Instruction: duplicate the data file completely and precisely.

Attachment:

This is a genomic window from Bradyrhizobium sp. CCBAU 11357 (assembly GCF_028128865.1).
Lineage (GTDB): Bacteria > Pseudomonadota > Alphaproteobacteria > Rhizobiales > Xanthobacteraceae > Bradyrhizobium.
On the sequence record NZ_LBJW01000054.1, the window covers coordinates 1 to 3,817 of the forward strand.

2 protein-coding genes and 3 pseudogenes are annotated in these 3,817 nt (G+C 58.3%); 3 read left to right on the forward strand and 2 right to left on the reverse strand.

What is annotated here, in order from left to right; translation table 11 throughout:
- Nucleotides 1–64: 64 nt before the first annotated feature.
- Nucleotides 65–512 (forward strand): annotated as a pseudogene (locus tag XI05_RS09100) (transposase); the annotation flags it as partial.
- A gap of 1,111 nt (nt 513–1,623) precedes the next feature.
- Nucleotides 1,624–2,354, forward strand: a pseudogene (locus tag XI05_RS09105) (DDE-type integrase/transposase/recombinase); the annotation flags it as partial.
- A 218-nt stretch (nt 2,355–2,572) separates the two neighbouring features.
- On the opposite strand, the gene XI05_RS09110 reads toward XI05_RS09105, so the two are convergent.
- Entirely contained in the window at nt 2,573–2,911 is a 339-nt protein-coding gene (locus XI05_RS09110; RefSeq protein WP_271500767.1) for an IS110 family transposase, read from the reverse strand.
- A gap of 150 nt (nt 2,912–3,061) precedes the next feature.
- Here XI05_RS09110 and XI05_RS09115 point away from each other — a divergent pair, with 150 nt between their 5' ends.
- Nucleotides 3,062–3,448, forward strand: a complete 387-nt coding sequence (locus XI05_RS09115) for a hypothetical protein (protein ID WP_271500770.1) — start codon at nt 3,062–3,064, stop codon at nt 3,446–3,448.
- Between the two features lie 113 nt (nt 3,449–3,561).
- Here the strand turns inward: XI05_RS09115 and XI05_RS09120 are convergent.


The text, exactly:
This is a genomic window from Bradyrhizobium sp. CCBAU 11357 (assembly GCF_028128865.1).
Lineage (GTDB): Bacteria > Pseudomonadota > Alphaproteobacteria > Rhizobiales > Xanthobacteraceae > Bradyrhizobium.
On the sequence record NZ_LBJW01000054.1, the window covers coordinates 1 to 3,817 of the forward strand.

2 protein-coding genes and 3 pseudogenes are annotated in these 3,817 nt (G+C 58.3%); 3 read left to right on the forward strand and 2 right to left on the reverse strand.

What is annotated here, in order from left to right; translation table 11 throughout:
- Nucleotides 1–64: 64 nt before the first annotated feature.
- Nucleotides 65–512 (forward strand): annotated as a pseudogene (locus tag XI05_RS09100) (transposase); the annotation flags it as partial.
- A gap of 1,111 nt (nt 513–1,623) precedes the next feature.
- Nucleotides 1,624–2,354, forward strand: a pseudogene (locus tag XI05_RS09105) (DDE-type integrase/transposase/recombinase); the annotation flags it as partial.
- A 218-nt stretch (nt 2,355–2,572) separates the two neighbouring features.
- On the opposite strand, the gene XI05_RS09110 reads toward XI05_RS09105, so the two are convergent.
- Entirely contained in the window at nt 2,573–2,911 is a 339-nt protein-coding gene (locus XI05_RS09110; RefSeq protein WP_271500767.1) for an IS110 family transposase, read from the reverse strand.
- A gap of 150 nt (nt 2,912–3,061) precedes the next feature.
- Here XI05_RS09110 and XI05_RS09115 point away from each other — a divergent pair, with 150 nt between their 5' ends.
- Nucleotides 3,062–3,448, forward strand: a complete 387-nt coding sequence (locus XI05_RS09115) for a hypothetical protein (protein ID WP_271500770.1) — start codon at nt 3,062–3,064, stop codon at nt 3,446–3,448.
- Between the two features lie 113 nt (nt 3,449–3,561).
- Here the strand turns inward: XI05_RS09115 and XI05_RS09120 are convergent.